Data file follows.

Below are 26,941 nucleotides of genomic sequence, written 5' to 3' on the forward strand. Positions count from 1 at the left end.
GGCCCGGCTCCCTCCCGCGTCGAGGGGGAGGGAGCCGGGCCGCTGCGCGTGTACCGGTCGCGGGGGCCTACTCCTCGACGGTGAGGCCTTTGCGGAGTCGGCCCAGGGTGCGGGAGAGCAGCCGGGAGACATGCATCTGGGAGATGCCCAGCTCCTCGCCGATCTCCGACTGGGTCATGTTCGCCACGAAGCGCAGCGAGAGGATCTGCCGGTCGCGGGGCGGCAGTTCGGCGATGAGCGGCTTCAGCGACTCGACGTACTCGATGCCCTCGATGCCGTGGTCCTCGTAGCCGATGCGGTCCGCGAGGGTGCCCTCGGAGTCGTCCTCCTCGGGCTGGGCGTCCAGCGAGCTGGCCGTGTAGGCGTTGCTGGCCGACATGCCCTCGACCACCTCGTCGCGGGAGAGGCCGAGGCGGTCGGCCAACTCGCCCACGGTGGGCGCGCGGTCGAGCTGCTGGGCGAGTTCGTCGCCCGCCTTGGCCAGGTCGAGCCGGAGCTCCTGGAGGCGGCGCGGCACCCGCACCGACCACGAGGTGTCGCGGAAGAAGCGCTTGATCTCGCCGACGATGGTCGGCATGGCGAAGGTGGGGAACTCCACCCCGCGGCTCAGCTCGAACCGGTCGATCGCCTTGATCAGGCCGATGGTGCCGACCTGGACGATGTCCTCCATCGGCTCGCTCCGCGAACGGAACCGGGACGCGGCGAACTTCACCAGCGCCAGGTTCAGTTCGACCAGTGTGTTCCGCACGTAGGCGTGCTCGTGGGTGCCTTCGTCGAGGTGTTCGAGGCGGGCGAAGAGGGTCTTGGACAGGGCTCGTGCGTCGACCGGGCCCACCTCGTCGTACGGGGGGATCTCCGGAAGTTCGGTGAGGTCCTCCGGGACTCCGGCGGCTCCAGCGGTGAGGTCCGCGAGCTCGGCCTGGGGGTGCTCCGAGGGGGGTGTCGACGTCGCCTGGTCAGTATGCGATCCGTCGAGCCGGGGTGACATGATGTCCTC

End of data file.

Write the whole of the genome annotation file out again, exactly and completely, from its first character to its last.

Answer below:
Below are 26,941 nucleotides of genomic sequence, written 5' to 3' on the forward strand. Positions count from 1 at the left end.
GGCCCGGCTCCCTCCCGCGTCGAGGGGGAGGGAGCCGGGCCGCTGCGCGTGTACCGGTCGCGGGGGCCTACTCCTCGACGGTGAGGCCTTTGCGGAGTCGGCCCAGGGTGCGGGAGAGCAGCCGGGAGACATGCATCTGGGAGATGCCCAGCTCCTCGCCGATCTCCGACTGGGTCATGTTCGCCACGAAGCGCAGCGAGAGGATCTGCCGGTCGCGGGGCGGCAGTTCGGCGATGAGCGGCTTCAGCGACTCGACGTACTCGATGCCCTCGATGCCGTGGTCCTCGTAGCCGATGCGGTCCGCGAGGGTGCCCTCGGAGTCGTCCTCCTCGGGCTGGGCGTCCAGCGAGCTGGCCGTGTAGGCGTTGCTGGCCGACATGCCCTCGACCACCTCGTCGCGGGAGAGGCCGAGGCGGTCGGCCAACTCGCCCACGGTGGGCGCGCGGTCGAGCTGCTGGGCGAGTTCGTCGCCCGCCTTGGCCAGGTCGAGCCGGAGCTCCTGGAGGCGGCGCGGCACCCGCACCGACCACGAGGTGTCGCGGAAGAAGCGCTTGATCTCGCCGACGATGGTCGGCATGGCGAAGGTGGGGAACTCCACCCCGCGGCTCAGCTCGAACCGGTCGATCGCCTTGATCAGGCCGATGGTGCCGACCTGGACGATGTCCTCCATCGGCTCGCTCCGCGAACGGAACCGGGACGCGGCGAACTTCACCAGCGCCAGGTTCAGTTCGACCAGTGTGTTCCGCACGTAGGCGTGCTCGTGGGTGCCTTCGTCGAGGTGTTCGAGGCGGGCGAAGAGGGTCTTGGACAGGGCTCGTGCGTCGACCGGGCCCACCTCGTCGTACGGGGGGATCTCCGGAAGTTCGGTGAGGTCCTCCGGGACTCCGGCGGCTCCAGCGGTGAGGTCCGCGAGCTCGGCCTGGGGGTGCTCCGAGGGGGGTGTCGACGTCGCCTGGTCAGTATGCGATCCGTCGAGCCGGGGTGACATGATGTCCTC